Any District resident will tell you, with great certainty, at the height of a turgid summer: D.C. was built on a swamp. That’s only half true. The reality is a lot more complicated.

Here’s the lay of the land: The rocky Piedmont’s rolling uplands extend west of Rock Creek all the way past Great Falls to the Appalachian Mountains. The coastal plain sprawls to the east, with sandier soils that meander into the tidal reaches of the Potomac River. The meeting point of the two zones is the most fertile ground for evidence of human occupation, hiding the remains of people who ate fish and deer that stayed close to the stream. The rest of the District is pockmarked silt and clay deposits left over from the last Ice Age. Burial sites show up under the Whitehurst Freeway and evidence of kilns has appeared on the campus of St. Elizabeths.

Soon after D.C. came into being, it got bigger. The new American government pushed fill dirt into the rivers to give its capital more space. The Ellipse in front of the White House is a trash dump in a stream valley, for example. Early on, there were always enough vacant lots nearby to dump dirt excavated from building sites.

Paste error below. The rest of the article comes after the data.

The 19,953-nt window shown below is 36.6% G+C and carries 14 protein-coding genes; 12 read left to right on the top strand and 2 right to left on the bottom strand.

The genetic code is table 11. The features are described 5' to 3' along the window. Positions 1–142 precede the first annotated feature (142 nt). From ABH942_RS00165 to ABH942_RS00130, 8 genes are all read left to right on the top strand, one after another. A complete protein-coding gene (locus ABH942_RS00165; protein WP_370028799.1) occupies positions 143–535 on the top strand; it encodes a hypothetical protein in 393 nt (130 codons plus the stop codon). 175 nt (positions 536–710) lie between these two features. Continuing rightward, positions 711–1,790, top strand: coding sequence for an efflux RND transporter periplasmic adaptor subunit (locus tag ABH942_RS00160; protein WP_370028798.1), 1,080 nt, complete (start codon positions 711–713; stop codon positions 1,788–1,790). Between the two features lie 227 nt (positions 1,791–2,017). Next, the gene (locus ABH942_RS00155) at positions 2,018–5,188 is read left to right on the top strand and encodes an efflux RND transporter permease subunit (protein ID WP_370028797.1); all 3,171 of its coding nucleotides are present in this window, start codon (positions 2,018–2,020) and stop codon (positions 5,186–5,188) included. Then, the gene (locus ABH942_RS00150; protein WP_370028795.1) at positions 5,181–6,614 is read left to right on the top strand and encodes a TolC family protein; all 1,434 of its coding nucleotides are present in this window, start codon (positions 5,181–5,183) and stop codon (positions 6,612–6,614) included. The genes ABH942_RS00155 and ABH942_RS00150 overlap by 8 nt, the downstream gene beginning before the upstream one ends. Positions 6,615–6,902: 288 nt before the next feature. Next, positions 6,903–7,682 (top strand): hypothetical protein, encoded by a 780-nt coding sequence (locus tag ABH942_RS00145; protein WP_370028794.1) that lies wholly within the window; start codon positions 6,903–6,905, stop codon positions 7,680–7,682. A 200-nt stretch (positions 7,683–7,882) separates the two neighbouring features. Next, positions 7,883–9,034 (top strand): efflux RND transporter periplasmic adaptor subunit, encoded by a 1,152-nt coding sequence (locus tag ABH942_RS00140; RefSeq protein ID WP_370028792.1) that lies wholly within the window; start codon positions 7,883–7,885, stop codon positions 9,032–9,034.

But lately, there’s been more and more construction dirt, and not so many places to put it. After the long economic freeze of 2008 and 2009, developers are rushing to get concrete in the ground, with cranes sprouting up across D.C.’s staid skyline. Because buildings can grow no taller than 12 stories, they instead grow downwards, leading to some of the deepest parking garages in America. So yawning holes have appeared up and down 14th Street, on South Capitol Street, H Street NE, in the central business district, and in less obvious places like the Blue Plains wastewater treatment plant, where new filtration systems are being installed. In many corners of the city, you can barely walk five minutes before peering into a red dirt abyss.

Of course, something has to happen with all that soil, and there aren’t the kind of vacant dump sites in the District that there used to be. The construction boom has put contractors in a tough spot as they seek landfills further and further from the holes the dirt comes from. The dirt market, more or less, is saturated—which, for the contractors who build things in Washington, is a good problem to have.

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The most important thing to know about dirt is that not all of it is created equal.